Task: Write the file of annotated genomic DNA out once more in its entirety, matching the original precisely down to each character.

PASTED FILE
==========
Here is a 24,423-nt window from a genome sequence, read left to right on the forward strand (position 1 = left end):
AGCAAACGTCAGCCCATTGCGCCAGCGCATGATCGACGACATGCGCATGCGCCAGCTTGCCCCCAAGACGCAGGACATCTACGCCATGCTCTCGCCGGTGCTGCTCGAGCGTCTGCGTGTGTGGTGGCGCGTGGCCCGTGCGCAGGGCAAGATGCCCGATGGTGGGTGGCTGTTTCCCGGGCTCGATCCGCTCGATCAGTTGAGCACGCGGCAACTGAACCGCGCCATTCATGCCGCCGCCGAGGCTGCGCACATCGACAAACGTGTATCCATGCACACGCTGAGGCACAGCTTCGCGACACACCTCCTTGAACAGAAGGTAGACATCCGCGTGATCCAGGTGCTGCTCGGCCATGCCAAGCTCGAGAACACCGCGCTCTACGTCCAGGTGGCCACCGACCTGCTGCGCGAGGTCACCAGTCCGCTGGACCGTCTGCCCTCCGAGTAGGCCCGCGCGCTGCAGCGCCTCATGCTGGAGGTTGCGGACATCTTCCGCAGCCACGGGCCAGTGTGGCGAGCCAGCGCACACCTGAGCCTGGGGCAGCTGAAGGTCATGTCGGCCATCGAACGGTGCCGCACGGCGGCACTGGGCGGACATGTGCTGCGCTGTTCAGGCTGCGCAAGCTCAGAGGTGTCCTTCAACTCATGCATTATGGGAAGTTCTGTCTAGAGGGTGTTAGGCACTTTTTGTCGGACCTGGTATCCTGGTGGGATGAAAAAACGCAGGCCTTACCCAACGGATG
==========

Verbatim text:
Here is a 24,423-nt window from a genome sequence, read left to right on the forward strand (position 1 = left end):
AGCAAACGTCAGCCCATTGCGCCAGCGCATGATCGACGACATGCGCATGCGCCAGCTTGCCCCCAAGACGCAGGACATCTACGCCATGCTCTCGCCGGTGCTGCTCGAGCGTCTGCGTGTGTGGTGGCGCGTGGCCCGTGCGCAGGGCAAGATGCCCGATGGTGGGTGGCTGTTTCCCGGGCTCGATCCGCTCGATCAGTTGAGCACGCGGCAACTGAACCGCGCCATTCATGCCGCCGCCGAGGCTGCGCACATCGACAAACGTGTATCCATGCACACGCTGAGGCACAGCTTCGCGACACACCTCCTTGAACAGAAGGTAGACATCCGCGTGATCCAGGTGCTGCTCGGCCATGCCAAGCTCGAGAACACCGCGCTCTACGTCCAGGTGGCCACCGACCTGCTGCGCGAGGTCACCAGTCCGCTGGACCGTCTGCCCTCCGAGTAGGCCCGCGCGCTGCAGCGCCTCATGCTGGAGGTTGCGGACATCTTCCGCAGCCACGGGCCAGTGTGGCGAGCCAGCGCACACCTGAGCCTGGGGCAGCTGAAGGTCATGTCGGCCATCGAACGGTGCCGCACGGCGGCACTGGGCGGACATGTGCTGCGCTGTTCAGGCTGCGCAAGCTCAGAGGTGTCCTTCAACTCATGCATTATGGGAAGTTCTGTCTAGAGGGTGTTAGGCACTTTTTGTCGGACCTGGTATCCTGGTGGGATGAAAAAACGCAGGCCTTACCCAACGGATG